Oh. Mosquitoes. Another not-Case thing. Therefore? He must be Matthew. That name didn't feel right.
Now an accented female voice. Chinese? Matthew remembered a half-Chinese girl from somewhere, but the shadows in his head threatened to drown him out again.
"He looks better than he did when we found him three days ago."
"Luv, I was buried looking better than that."
That was a mental picture he didn't need. Matthew rasped out a "Thanks. I'll try to do better next time."
"Let's not have a next time. Come on, up you go, lad! We have got to get you cleaned up. Name's Reg. While we're on about who's what, mind telling me who this Andries Nieuwoudt is?"
"Nieuwoudt?" Matthew started, then hugged his knees, "Why would they know? No!" He rocked himself back into the darkness, far from the person They'd made of him. He must have failed Them. Failure is death. A mind wipe was for the useful. He wasn't useful. Never had been. There were so many things he knew he was supposed to remember; too many things he mustn't. He tried to disappear back into the dark forever, where no one could find him. Miss Rodebaugh had taught him about hiding. Wasn't she dead too?
He woke again, to a woman's face, later in the day. Or was it later in a day? Her eyes, set in a pale oval face, were kind but sad. What had he done now? Was he in trouble again?
The woman's heart ached at seeing the child shrink back as if he expected to be hit. Not wishing to confront whatever demons had caused such a reaction, she said, "Corporal Keeling has told me that this is not the time to use old names. If so, then what would you like to be called? I would help, but you don't look like a Xiăoláng, Găngshēng, or even Hépíng."
Was there any name that didn't bring bad memories?
His mind drew nothing but a blank.
What the heck? A... Abkedefgijeckelmenopquerstuvwyxiz... nothing. M, no. J hurt. B... B didn't hurt. What started with B?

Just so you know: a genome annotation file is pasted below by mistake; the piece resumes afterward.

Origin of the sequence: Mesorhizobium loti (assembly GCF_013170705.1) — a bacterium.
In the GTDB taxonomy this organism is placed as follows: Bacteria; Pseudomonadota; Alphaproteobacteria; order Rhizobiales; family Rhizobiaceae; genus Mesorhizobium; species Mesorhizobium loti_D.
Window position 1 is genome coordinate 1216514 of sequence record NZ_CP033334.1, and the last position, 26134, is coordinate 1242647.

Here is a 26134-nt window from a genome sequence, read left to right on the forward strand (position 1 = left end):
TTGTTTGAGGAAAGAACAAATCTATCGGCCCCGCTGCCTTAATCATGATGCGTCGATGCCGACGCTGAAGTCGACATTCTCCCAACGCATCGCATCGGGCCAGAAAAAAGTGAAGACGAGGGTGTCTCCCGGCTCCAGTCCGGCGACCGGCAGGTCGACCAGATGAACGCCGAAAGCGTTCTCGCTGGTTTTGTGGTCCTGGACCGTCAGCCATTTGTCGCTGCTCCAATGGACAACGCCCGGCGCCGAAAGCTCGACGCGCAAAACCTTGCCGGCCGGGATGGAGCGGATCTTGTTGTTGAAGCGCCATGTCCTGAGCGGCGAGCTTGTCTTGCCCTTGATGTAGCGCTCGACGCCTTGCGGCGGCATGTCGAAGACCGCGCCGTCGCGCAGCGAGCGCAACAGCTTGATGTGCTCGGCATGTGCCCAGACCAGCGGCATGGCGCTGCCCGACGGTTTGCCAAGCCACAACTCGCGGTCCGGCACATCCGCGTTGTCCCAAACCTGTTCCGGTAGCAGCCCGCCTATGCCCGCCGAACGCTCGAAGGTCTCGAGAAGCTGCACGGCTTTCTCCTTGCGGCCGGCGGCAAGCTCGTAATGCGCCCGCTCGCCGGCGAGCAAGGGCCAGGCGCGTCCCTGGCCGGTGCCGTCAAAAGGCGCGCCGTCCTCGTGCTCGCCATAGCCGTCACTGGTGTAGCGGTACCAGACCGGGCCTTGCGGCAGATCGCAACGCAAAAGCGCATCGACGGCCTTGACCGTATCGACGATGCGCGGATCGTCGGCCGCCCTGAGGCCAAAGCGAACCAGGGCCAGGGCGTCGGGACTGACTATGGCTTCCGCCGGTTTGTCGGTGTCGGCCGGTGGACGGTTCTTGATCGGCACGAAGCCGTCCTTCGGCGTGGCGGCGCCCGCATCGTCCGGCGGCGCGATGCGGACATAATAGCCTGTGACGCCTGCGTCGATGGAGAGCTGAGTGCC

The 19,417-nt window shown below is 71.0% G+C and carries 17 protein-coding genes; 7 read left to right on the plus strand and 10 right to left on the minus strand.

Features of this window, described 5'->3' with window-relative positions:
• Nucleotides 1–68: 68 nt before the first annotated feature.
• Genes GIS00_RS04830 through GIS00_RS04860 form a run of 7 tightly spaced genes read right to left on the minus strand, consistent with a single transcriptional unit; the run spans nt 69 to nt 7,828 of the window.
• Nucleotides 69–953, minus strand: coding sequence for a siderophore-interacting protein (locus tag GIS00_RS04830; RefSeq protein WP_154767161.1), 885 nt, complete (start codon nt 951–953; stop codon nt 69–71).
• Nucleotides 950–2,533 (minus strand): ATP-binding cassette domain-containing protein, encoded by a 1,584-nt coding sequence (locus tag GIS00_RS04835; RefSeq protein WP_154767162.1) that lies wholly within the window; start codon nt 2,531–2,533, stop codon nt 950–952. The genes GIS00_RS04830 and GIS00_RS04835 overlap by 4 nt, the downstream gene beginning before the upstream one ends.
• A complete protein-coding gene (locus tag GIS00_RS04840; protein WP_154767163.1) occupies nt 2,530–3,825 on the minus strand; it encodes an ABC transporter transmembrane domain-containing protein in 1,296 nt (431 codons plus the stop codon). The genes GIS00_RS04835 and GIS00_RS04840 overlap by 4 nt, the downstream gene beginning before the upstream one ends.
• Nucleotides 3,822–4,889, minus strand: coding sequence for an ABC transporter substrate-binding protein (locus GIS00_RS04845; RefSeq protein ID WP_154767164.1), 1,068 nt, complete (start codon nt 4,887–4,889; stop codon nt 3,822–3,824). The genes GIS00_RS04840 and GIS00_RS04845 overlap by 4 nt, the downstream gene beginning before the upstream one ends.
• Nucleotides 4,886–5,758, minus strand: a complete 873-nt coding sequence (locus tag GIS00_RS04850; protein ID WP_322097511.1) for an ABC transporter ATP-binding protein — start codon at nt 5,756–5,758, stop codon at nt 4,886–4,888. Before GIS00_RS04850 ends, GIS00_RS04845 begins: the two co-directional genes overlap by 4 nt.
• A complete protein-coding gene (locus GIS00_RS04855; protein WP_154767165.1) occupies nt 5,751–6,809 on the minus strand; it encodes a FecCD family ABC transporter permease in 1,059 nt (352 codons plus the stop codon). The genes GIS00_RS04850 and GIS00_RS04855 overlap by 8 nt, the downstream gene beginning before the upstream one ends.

"Benjamin. It was in a book."
The Chinese woman smiled, "Nǐ hǎo, Benjamin. My name is Naomi. I am happy to see you."
"No one's ever said that about me and meant it." Late afternoon light reflected on the water in and below the boy's remaining eye.
"Then let's make today a day for new things. Corporal Keeling could not stay. He said he'd seen young men pass out like that after waking up disoriented and being asked innocent questions. He said to tell you to take a new name, make a new life, let the past stay buried until you can look in its eye again, and spit."
"I'm not sure I understand, er, Naomi?"
"You don't need to. However, you do need a bath! We don't have heated water yet, but I was able to purchase soap. Unfortunately, we had to raid your wallet for the money."
Benjamin asked, "What was the name in the wallet?" He bit into his upper lip, waiting for the answer.
Naomi had heard the name many times in the past few days. Not once had she heard it when the child was doing well.
"A mystery for another time. Come."
Benjamin clipped his left shoulder on the door jamb. Minutes later, Naomi had to intercept him to avoid running into a tree. The boy didn't complain, staying silent instead. Inside the small bathhouse, Naomi realized she'd made a terrible mistake. She had left a mirror up on the wall. She'd grown used to ignoring what it wouldn't show her. Something so familiar, used for such things as combing hair or applying cosmetics: things that she'd once thought of as important.
"So that's me now."
Naomi made no comment on the tears running from both the whole socket and the wrecked one. At least the stone sitting in the place of the boy's left eye had stopped growing. "Yes. When we found you, you were gravely injured and dying. I was directed to find a medicine that would help you live. To my regret, I did not realize that it might not be a complete cure."
"My eyes weren't green before." He knew that much.
"Does that matter? Compared to all the rest?"
"Eyes changing color is usually a sign of mutation." Focus on the here and the now! "Most of my deformities are birth defects. It's not the same." Benjamin laughed a dry, mirthless laugh as he held on to the sink. "It wasn't the same, but maybe now it is."